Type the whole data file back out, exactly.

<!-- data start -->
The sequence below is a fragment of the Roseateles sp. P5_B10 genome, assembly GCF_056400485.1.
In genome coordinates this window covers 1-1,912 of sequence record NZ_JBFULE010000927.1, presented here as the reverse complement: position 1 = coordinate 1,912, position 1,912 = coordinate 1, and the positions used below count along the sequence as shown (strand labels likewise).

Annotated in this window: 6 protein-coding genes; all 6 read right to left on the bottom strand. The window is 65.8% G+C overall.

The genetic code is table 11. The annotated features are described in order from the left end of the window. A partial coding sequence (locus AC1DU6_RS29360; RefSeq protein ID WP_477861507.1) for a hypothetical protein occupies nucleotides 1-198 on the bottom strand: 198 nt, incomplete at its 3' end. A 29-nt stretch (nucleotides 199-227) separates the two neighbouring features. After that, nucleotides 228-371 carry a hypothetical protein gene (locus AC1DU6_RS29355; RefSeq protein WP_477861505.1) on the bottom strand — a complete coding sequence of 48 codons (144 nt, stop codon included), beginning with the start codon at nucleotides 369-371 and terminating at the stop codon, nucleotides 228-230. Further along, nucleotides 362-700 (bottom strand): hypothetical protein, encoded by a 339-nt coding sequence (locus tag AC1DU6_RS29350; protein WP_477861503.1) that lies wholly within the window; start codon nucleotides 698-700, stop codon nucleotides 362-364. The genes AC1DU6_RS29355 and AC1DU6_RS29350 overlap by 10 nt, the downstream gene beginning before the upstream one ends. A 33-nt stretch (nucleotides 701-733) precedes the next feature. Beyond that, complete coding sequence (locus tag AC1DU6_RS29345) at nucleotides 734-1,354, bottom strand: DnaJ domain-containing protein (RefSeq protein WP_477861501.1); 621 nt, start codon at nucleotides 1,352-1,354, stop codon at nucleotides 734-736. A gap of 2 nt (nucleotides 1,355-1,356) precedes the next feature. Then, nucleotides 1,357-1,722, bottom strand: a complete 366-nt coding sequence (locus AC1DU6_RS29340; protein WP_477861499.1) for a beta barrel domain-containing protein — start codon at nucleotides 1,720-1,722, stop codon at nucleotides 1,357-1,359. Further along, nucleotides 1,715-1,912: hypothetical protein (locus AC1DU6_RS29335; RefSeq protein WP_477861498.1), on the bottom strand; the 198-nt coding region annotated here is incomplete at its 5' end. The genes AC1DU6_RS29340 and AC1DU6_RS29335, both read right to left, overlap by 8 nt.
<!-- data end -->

The sequence below is a fragment of the Roseateles sp. P5_B10 genome, assembly GCF_056400485.1.
In genome coordinates this window covers 1-1,912 of sequence record NZ_JBFULE010000927.1, presented here as the reverse complement: position 1 = coordinate 1,912, position 1,912 = coordinate 1, and the positions used below count along the sequence as shown (strand labels likewise).

Annotated in this window: 6 protein-coding genes; all 6 read right to left on the bottom strand. The window is 65.8% G+C overall.

The genetic code is table 11. The annotated features are described in order from the left end of the window. A partial coding sequence (locus AC1DU6_RS29360; RefSeq protein ID WP_477861507.1) for a hypothetical protein occupies nucleotides 1-198 on the bottom strand: 198 nt, incomplete at its 3' end. A 29-nt stretch (nucleotides 199-227) separates the two neighbouring features. After that, nucleotides 228-371 carry a hypothetical protein gene (locus AC1DU6_RS29355; RefSeq protein WP_477861505.1) on the bottom strand — a complete coding sequence of 48 codons (144 nt, stop codon included), beginning with the start codon at nucleotides 369-371 and terminating at the stop codon, nucleotides 228-230. Further along, nucleotides 362-700 (bottom strand): hypothetical protein, encoded by a 339-nt coding sequence (locus tag AC1DU6_RS29350; protein WP_477861503.1) that lies wholly within the window; start codon nucleotides 698-700, stop codon nucleotides 362-364. The genes AC1DU6_RS29355 and AC1DU6_RS29350 overlap by 10 nt, the downstream gene beginning before the upstream one ends. A 33-nt stretch (nucleotides 701-733) precedes the next feature. Beyond that, complete coding sequence (locus tag AC1DU6_RS29345) at nucleotides 734-1,354, bottom strand: DnaJ domain-containing protein (RefSeq protein WP_477861501.1); 621 nt, start codon at nucleotides 1,352-1,354, stop codon at nucleotides 734-736. A gap of 2 nt (nucleotides 1,355-1,356) precedes the next feature. Then, nucleotides 1,357-1,722, bottom strand: a complete 366-nt coding sequence (locus AC1DU6_RS29340; protein WP_477861499.1) for a beta barrel domain-containing protein — start codon at nucleotides 1,720-1,722, stop codon at nucleotides 1,357-1,359. Further along, nucleotides 1,715-1,912: hypothetical protein (locus AC1DU6_RS29335; RefSeq protein WP_477861498.1), on the bottom strand; the 198-nt coding region annotated here is incomplete at its 5' end. The genes AC1DU6_RS29340 and AC1DU6_RS29335, both read right to left, overlap by 8 nt.